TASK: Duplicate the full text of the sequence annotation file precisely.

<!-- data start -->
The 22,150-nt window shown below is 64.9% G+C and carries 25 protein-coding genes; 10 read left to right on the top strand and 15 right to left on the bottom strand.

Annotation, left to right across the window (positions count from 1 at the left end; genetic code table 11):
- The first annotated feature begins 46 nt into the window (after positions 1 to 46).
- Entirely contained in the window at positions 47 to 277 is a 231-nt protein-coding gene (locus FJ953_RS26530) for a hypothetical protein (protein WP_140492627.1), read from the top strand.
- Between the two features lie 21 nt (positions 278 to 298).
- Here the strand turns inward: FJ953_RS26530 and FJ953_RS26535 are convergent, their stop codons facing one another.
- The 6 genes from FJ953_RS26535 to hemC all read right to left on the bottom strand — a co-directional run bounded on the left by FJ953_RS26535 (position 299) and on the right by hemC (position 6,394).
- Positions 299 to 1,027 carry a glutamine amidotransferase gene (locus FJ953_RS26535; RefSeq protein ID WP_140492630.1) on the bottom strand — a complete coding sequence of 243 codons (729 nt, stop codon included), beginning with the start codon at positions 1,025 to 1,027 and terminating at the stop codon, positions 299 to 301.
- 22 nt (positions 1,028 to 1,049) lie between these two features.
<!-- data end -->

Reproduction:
The 22,150-nt window shown below is 64.9% G+C and carries 25 protein-coding genes; 10 read left to right on the top strand and 15 right to left on the bottom strand.

Annotation, left to right across the window (positions count from 1 at the left end; genetic code table 11):
- The first annotated feature begins 46 nt into the window (after positions 1 to 46).
- Entirely contained in the window at positions 47 to 277 is a 231-nt protein-coding gene (locus FJ953_RS26530) for a hypothetical protein (protein WP_140492627.1), read from the top strand.
- Between the two features lie 21 nt (positions 278 to 298).
- Here the strand turns inward: FJ953_RS26530 and FJ953_RS26535 are convergent, their stop codons facing one another.
- The 6 genes from FJ953_RS26535 to hemC all read right to left on the bottom strand — a co-directional run bounded on the left by FJ953_RS26535 (position 299) and on the right by hemC (position 6,394).
- Positions 299 to 1,027 carry a glutamine amidotransferase gene (locus FJ953_RS26535; RefSeq protein ID WP_140492630.1) on the bottom strand — a complete coding sequence of 243 codons (729 nt, stop codon included), beginning with the start codon at positions 1,025 to 1,027 and terminating at the stop codon, positions 299 to 301.
- 22 nt (positions 1,028 to 1,049) lie between these two features.